The universities regulator has dismissed attempts by the Council for Legal Education (CLE) to list institutions they claim to have accredited to offer law, saying a court had settled the matter.
Commission for University Education (CUE) Chairperson Chacha Nyaigoti asked students and the institutions’ administrators to ignore any publication on academic courses accreditation, saying the role to accredit and approve courses was theirs.
“We inspect, approve and accredit all academic programmes in universities and any person purporting to usurp that role is mistaken because even the courts have affirmed that fact,” said Prof Chacha.
“Let them wait for students to graduate before they give the professional examinations to admit them to the profession, like it happens in medicine,” said Chacha, and cautioned that programmes approvals were a sole mandate of the commission.
He said some law graduates did not even practice, as they ventured into other activities beyond the profession.
On Tuesday, CLE issued a notice of the status of institutions it had licensed to offer courses in law and legal studies, despite a court order that CUE is the only mandated body to regulate the standards and accredit courses in consultation with individual universities.
In the notice signed by CLE Chief Executive Officer JK Gakeri, the council has licensed 17 universities to offer Bachelor of Laws degree, while three others were licensed to offer Diploma in Law programmes.
But in response to the CLE decision to bypass CUE, Prof Chacha asked the public to ignore the council’s publication and only check the commission’s website for accredited universities and courses.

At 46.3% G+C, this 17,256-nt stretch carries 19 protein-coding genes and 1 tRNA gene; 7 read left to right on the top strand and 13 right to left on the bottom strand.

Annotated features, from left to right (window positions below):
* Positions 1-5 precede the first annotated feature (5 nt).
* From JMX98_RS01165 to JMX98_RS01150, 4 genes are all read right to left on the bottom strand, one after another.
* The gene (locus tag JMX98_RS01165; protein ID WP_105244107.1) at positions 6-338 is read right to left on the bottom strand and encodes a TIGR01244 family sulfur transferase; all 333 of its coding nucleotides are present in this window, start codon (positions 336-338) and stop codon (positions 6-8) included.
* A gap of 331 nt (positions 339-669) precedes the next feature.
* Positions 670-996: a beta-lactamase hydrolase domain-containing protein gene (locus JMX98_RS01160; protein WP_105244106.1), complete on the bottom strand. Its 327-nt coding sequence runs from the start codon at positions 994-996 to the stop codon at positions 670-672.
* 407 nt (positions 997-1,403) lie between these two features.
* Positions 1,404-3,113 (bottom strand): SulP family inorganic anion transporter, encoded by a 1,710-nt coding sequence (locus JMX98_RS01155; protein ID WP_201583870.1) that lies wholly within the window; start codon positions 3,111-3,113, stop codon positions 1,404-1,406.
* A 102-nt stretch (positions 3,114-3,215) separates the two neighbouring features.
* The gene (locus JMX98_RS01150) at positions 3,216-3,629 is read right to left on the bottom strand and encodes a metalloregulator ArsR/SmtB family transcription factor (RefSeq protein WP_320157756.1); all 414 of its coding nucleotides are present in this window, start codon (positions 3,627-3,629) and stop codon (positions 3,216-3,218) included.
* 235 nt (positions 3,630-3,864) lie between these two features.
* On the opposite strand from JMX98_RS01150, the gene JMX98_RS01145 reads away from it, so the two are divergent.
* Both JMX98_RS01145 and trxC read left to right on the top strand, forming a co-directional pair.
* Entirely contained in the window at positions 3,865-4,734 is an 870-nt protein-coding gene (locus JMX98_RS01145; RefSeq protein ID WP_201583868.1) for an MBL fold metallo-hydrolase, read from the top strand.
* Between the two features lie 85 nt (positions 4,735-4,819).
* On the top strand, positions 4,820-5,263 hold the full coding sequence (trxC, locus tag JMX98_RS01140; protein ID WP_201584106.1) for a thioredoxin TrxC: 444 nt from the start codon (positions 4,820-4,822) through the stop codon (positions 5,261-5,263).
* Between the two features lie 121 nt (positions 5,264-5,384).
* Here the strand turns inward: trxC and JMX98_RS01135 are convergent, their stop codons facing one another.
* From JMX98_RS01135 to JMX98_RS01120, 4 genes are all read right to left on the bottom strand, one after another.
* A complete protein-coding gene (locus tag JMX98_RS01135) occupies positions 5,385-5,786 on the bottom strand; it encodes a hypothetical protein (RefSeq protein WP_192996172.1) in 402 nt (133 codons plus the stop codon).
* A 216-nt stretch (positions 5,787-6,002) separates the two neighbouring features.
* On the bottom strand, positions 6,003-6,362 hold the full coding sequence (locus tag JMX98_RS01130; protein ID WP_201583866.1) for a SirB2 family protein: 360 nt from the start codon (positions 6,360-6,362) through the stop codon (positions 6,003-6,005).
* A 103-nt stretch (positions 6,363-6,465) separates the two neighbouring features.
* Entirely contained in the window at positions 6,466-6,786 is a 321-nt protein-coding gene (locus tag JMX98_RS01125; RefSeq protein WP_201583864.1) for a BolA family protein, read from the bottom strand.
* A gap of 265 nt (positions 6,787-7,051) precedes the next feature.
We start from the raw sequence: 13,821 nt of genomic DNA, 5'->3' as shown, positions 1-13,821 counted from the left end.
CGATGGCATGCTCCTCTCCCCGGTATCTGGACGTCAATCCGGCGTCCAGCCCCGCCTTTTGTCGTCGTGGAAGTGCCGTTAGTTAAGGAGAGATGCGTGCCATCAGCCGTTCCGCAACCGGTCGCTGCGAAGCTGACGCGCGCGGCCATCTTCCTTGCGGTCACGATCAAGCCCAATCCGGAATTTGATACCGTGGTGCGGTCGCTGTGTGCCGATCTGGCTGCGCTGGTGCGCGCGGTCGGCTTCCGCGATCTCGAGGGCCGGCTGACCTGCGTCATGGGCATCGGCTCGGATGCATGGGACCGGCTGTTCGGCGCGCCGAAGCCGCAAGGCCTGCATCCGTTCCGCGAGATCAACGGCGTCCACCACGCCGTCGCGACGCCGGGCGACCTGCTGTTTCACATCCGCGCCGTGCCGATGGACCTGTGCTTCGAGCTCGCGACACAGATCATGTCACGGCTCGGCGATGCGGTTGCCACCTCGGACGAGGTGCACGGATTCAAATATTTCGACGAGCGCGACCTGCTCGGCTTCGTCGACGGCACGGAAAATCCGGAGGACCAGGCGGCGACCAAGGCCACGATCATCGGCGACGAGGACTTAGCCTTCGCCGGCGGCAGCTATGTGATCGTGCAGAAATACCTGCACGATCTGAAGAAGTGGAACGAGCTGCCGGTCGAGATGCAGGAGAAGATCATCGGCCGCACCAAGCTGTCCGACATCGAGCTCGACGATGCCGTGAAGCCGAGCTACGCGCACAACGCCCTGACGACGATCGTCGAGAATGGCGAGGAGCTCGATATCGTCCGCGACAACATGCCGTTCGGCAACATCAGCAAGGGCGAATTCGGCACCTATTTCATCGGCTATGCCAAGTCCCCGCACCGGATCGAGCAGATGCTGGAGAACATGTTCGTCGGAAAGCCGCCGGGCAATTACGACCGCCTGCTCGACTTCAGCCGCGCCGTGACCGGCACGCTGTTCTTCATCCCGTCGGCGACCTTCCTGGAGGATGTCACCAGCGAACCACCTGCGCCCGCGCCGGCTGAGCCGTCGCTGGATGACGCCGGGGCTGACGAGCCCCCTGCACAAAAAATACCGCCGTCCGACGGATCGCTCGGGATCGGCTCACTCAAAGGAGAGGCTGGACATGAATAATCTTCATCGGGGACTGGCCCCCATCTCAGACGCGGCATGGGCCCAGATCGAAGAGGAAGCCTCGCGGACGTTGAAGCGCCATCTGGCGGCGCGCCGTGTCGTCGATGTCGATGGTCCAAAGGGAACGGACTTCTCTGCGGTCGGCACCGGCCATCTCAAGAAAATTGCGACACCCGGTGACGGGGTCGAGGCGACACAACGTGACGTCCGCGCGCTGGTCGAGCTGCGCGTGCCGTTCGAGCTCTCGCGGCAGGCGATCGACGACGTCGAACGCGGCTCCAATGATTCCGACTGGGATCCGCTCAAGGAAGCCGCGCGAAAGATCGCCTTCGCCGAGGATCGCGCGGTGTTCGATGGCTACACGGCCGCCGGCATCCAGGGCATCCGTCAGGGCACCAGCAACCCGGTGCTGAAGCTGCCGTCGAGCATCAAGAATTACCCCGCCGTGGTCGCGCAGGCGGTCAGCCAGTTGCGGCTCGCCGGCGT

“We urge Kenyans to disregard any report that has not emanated from us as the regulatory accrediting agency. Those who want to check credibility of law courses should check our website,” he said.
Violation of court order
He said the Court of Appeal had ruled in the commission’s favour and any institution going against the decision would be in violation of the court order.
Court of Appeal Judges Mohammed Warsame, Daniel Musinga and Fatuma Sichale on December 4 ruled that CUE was the only mandated body to regulate the standards and accredit courses in consultation with individual universities, as provided in Section 5 of the Universities Act. The judges dismissed an application filed by several professional associations challenging CUE’s mandate, ruling that they lacked merit as the Act was clear on who should accredit university courses
The court’s decision brought to an end a long-running battle between the commission and several professional associations who demanded that they be given authority to supervise university courses.
But CLE has now reopened the battle by purporting to issue the notice of the universities they have accredited to offer the law courses.
According to CLE, they have licensed Strathmore University to offer Masters in Law until November 2024, while Nazarene, Chuka, Moi, University of Nairobi and Umma University are accredited until December 2025.
They licensed Kisii and Embu universities to offer law until April 2024, while Daystar, Mt Kenya and UoN Kisumu campus have been licensed until July 2023.
Kenyatta, Riara, Catholic, JKUAT, Egerton and UoN’s Mombasa campus would have their licenses running till end of 2021.
In the court case, the professional associations had challenged Section 5A of the Universities (Amendment) Act 2016 that provides that the accreditation, recognition, licensing, student indexing and approval of any academic programme offered at a university be done by CUE.
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